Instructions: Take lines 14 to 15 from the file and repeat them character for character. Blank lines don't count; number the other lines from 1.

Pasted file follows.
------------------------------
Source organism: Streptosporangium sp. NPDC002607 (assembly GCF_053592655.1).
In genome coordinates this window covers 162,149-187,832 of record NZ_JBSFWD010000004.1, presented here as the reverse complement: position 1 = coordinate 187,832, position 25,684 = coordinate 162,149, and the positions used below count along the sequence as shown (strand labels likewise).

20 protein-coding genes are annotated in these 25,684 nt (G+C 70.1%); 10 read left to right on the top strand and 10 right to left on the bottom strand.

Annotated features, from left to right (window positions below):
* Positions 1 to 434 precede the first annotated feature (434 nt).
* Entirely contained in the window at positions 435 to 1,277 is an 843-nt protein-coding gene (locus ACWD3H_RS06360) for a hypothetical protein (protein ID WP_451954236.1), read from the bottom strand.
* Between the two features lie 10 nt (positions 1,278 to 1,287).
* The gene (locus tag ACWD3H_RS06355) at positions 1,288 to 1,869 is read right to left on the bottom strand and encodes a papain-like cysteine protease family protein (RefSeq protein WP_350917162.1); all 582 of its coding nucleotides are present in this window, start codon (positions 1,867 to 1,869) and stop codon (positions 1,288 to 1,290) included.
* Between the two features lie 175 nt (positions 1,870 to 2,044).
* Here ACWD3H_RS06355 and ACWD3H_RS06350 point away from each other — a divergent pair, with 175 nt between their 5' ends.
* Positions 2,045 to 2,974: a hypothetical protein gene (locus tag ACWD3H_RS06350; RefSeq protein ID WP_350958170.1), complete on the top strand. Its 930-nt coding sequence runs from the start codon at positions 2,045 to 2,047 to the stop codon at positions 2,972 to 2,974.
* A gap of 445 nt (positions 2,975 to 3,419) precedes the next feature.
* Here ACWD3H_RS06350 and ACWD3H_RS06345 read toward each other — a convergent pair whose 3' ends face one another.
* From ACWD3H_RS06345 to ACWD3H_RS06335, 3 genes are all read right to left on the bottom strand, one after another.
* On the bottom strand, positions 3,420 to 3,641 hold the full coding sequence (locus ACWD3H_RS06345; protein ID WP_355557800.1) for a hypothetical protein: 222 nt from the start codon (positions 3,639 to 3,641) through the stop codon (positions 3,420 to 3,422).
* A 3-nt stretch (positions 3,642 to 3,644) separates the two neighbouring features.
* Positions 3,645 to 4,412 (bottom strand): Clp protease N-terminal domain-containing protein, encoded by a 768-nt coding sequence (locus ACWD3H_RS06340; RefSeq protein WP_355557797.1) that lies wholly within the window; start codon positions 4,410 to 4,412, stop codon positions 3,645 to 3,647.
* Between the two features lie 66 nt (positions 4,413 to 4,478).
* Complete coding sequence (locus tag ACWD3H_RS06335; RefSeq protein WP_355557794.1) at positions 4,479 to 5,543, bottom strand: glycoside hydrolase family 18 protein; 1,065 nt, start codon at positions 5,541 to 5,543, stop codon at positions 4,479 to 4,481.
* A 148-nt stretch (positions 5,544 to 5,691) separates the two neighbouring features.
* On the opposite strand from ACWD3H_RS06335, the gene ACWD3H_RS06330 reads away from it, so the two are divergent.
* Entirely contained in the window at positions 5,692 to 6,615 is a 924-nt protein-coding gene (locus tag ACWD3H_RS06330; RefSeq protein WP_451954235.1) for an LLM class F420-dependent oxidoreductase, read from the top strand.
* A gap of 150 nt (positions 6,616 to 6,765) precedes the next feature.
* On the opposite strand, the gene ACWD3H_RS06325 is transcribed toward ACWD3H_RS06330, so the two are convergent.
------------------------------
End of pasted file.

* From ACWD3H_RS06345 to ACWD3H_RS06335, 3 genes are all read right to left on the bottom strand, one after another.
* On the bottom strand, positions 3,420 to 3,641 hold the full coding sequence (locus ACWD3H_RS06345; protein ID WP_355557800.1) for a hypothetical protein: 222 nt from the start codon (positions 3,639 to 3,641) through the stop codon (positions 3,420 to 3,422).